How to Travel and Make a Living as a Cinematographer
In 2005, ShareGrid user Kapil Gandhi started Full Lock Media LLC, a small scale commercial and narrative production agency based in Atlanta, GA. At that time, he was only two years into working in video production, and he had a variety of different projects under his belt.
Today, Full Lock Media employs seven people and rents one of only two available RED Epic Helium packages on ShareGrid Atlanta. Last year, work took him out of town for 267 days, and he got to spend many of those days exploring unique city finds and attending high-end events. Plus, he gets to create stunning images like these.
How did he do it? 80 percent of Kapil’s video clients come from the travel industry. Here’s why the travel industry can be very kind to filmmakers, and how to find success in it yourself.
1. You Get to Travel Well
Let’s get the obvious part out of the way first. If you work for the travel industry, you’re probably going to do a good bit of traveling. However, that doesn’t necessarily mean that you'll be shooting hotels and resorts exclusively. Often times, companies want to show off their locations, so they’ll send shooters to nearby hotspots and hidden gems. The video crew gets to be tourists.To do that, you just have to be accessible.
“We’re learning things about places like Boston and New York where we’re like ‘Man, that’s a rad bar we wouldn’t have known about that’s hidden below that Korean restaurant.’ That’s an actual example. In New York there’s a place called The Grain, that’s located below a Korean restaurant, and we got to go down there and do some shooting with them because The Insider (for the W Hotel) knew about it.”
Pro Tip: According to Kapil, while travel industry clients will come to you, it helps to be located in accessible, big-media markets.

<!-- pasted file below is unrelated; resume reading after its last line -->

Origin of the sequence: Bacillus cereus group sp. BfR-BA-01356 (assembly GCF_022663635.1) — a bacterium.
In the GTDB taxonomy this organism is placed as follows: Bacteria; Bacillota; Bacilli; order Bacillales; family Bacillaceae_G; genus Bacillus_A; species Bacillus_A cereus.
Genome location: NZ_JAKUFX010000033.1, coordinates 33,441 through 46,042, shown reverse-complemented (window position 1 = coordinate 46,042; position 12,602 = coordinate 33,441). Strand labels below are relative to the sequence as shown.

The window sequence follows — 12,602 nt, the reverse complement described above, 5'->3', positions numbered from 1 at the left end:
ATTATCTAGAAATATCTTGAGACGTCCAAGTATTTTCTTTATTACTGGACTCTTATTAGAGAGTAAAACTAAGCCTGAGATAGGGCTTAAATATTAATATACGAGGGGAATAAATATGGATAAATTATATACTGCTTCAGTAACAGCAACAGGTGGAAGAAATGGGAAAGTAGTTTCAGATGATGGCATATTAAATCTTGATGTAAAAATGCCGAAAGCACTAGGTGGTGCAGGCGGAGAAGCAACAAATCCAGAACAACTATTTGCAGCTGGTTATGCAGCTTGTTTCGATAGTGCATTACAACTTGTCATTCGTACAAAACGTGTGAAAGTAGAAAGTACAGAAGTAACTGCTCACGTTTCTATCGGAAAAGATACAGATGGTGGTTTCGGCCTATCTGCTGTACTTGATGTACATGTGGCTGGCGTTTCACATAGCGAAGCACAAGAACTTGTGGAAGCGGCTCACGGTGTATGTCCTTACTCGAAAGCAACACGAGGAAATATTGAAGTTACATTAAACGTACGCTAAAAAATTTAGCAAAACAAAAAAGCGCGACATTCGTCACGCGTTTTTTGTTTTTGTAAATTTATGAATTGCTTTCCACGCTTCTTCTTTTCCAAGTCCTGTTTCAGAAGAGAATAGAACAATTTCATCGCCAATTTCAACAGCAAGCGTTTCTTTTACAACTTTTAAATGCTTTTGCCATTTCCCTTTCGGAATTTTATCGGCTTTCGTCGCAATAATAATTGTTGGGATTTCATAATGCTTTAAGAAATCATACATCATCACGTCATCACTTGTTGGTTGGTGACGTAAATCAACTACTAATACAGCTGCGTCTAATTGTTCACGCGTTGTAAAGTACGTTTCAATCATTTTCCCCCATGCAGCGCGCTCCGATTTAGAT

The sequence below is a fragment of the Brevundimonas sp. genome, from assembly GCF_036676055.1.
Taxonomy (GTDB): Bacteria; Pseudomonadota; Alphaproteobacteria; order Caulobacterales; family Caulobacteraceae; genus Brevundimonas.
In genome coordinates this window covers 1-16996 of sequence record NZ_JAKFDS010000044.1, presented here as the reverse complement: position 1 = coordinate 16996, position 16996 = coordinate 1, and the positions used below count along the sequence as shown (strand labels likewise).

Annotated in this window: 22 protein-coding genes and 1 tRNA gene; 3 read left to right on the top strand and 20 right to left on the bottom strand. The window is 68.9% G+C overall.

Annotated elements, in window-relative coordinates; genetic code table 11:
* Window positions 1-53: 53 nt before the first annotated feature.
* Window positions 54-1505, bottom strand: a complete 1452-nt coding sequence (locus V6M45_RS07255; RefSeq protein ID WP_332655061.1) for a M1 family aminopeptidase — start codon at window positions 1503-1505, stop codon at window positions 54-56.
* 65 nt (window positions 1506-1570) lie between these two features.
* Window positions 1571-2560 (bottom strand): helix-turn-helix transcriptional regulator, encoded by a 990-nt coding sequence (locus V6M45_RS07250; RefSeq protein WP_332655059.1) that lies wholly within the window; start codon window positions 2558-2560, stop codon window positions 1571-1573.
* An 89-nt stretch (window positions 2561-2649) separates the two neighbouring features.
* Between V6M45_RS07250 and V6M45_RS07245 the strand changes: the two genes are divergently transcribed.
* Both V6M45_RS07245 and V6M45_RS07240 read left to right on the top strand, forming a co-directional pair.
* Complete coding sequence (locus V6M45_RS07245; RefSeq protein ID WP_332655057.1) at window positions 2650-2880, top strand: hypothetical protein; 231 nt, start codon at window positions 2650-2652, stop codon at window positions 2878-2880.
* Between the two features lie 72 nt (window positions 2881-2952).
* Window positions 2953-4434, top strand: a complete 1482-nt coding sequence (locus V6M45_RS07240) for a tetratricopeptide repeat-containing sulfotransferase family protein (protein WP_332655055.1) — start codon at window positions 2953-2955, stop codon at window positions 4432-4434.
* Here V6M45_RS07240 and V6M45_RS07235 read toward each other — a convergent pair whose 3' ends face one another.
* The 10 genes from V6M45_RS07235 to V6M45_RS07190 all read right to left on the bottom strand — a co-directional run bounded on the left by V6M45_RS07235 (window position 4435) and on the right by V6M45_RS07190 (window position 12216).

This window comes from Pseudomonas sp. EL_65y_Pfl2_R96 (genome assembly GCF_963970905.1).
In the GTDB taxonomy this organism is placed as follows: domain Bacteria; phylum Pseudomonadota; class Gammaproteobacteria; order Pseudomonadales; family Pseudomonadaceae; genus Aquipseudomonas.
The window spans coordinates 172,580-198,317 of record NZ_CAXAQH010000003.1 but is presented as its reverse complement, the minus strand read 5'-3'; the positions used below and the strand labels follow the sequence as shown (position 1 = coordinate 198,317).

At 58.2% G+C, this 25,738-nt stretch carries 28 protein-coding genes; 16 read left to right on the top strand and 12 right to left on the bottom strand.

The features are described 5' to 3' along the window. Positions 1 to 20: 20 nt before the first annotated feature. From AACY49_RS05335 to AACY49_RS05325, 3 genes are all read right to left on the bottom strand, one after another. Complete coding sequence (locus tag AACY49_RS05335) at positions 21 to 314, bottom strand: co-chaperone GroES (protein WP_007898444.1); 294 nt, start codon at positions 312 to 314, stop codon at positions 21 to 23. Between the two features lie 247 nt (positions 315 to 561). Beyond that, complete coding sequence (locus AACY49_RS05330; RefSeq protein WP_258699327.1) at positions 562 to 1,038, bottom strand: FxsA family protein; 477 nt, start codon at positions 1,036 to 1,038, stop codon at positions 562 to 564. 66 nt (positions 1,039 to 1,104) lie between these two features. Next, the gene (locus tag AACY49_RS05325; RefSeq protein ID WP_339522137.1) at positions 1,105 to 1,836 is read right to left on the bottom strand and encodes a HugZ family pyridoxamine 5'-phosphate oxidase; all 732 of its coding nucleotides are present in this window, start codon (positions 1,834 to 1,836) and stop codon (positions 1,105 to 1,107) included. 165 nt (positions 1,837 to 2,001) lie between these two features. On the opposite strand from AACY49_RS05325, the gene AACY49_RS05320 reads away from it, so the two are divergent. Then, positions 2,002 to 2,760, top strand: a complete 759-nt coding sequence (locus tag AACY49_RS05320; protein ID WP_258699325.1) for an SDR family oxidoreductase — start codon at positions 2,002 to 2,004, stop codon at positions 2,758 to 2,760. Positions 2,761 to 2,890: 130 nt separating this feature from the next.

“Our biggest edge in Atlanta is the fact that we’re located in somewhere known as an up-and-coming media city so it helps clients that don’t know if they want video, it helps that we’ve been successful in this city. It also helps that we’re right next to the busiest airport in the country. So it’s super easy for us to get anywhere in a straight shot flight… That’s the biggest edge. Atlanta’s got a killer airport and, being on the East Coast, they know that they can get us pretty easily.”
2. There’s Enough Work for Everyone
There are a lot of travel industry clients, and many of them need a lot of work. While Kapil gets a lot of travel industry work, most of that work comes exclusively from W Hotels. These companies are huge, and require a lot of video services for a wide variety of situations. Moreover If you can win over one big client, they can become your bread and butter for years to come. The key is to understand their brand.
“The amount of TV commercials, Youtube ads.. Every little company needs something. If you take the time to understand their products and their clients and what they want… If you’re willing to use your creative juices to tell a story, people will notice.”